Be productive. I’m not telling you to build furniture or anything. A classy person adds something to society or the world at large. Produce something of value that others can use. This is why I blog. You will have your own way of contributing; make yourself valuable to others. Don’t worry about the numbers. You can influence/do something for one person to create personal worth.
This could be as simple as smiling.
My daughter (seven years old) has begun saying nice things to service persons: “This food is delicious!” “I really like your hair.” Any person at any age can add value to the world.
Be dependable. Being that student in class whom a teacher can count on to do the tasks that require respect and responsibility is very valuable!
“In today’s global economy, a high school diploma is simply not enough for people to succeed” (Murray & Sheninger, 2017, p. 11) (italics added for emphasis). Thomas Murray and Sheninger’s (2017) book is for educators. It outlines things schools and teachers can do to align with the impending revolution of technology taking over the world. These ideas equip educators to provide the “more” that students receiving diplomas need to succeed. I look forward to reading the rest of the book, but I am happy to announce that just the introduction is extremely thought-provoking!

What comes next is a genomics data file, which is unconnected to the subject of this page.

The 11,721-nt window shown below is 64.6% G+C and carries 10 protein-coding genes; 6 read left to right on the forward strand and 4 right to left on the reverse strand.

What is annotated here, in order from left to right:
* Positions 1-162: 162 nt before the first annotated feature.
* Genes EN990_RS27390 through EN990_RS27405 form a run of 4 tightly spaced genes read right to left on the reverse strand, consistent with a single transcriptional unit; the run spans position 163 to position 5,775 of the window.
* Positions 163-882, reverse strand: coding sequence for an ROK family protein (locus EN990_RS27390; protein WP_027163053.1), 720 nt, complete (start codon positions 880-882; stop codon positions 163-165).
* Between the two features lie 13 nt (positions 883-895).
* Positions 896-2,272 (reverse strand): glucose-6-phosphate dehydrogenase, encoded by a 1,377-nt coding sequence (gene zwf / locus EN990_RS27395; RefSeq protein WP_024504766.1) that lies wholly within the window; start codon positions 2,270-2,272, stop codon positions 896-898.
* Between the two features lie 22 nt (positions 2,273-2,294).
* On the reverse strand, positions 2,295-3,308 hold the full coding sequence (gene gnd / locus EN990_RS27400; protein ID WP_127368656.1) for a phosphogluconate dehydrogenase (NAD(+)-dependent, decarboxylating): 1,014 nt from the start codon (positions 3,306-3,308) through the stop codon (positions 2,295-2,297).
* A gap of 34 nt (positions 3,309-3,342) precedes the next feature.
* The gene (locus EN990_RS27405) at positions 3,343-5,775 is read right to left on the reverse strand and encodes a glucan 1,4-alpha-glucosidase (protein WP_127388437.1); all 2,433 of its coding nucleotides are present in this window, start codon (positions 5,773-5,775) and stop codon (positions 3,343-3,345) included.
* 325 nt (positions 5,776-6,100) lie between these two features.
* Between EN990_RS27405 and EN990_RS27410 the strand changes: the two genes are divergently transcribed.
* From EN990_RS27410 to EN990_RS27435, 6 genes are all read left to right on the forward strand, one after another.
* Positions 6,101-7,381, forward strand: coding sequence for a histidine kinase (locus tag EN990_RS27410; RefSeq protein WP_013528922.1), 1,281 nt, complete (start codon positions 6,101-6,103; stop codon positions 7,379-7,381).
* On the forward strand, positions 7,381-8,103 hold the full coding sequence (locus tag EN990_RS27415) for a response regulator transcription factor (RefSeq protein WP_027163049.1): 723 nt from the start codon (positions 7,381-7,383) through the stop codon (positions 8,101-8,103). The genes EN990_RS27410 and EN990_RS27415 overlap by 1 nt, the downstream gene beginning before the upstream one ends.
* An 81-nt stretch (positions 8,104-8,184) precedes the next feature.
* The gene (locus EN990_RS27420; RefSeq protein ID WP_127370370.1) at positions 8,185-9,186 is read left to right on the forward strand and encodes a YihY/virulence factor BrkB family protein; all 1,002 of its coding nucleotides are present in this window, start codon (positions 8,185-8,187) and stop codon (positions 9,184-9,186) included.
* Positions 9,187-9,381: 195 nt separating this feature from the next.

There are many other ways to stand out. You could fly to Vegas on the weekends, count cards, win tons of money, secretly live the highlife, and turn in a corrupt professor (Luketic, 2008). While that sounds exciting, I’ll at least begin with being classy.
Luketic, R. (Director). (2008). 21 [Motion picture on DVD]. United States: Sony Pictures.[inspired by the true story of the MIT Blackjack Team as told in Bringing Down the House, the best-selling book by Ben Mezrich” (Wikipedia)]
Murray, T., & Sheninger, E. (2017). Learning Transformed: 8 Keys to Designing Tomorrow’s Schools, Today. Alexandria, VA: ASCD.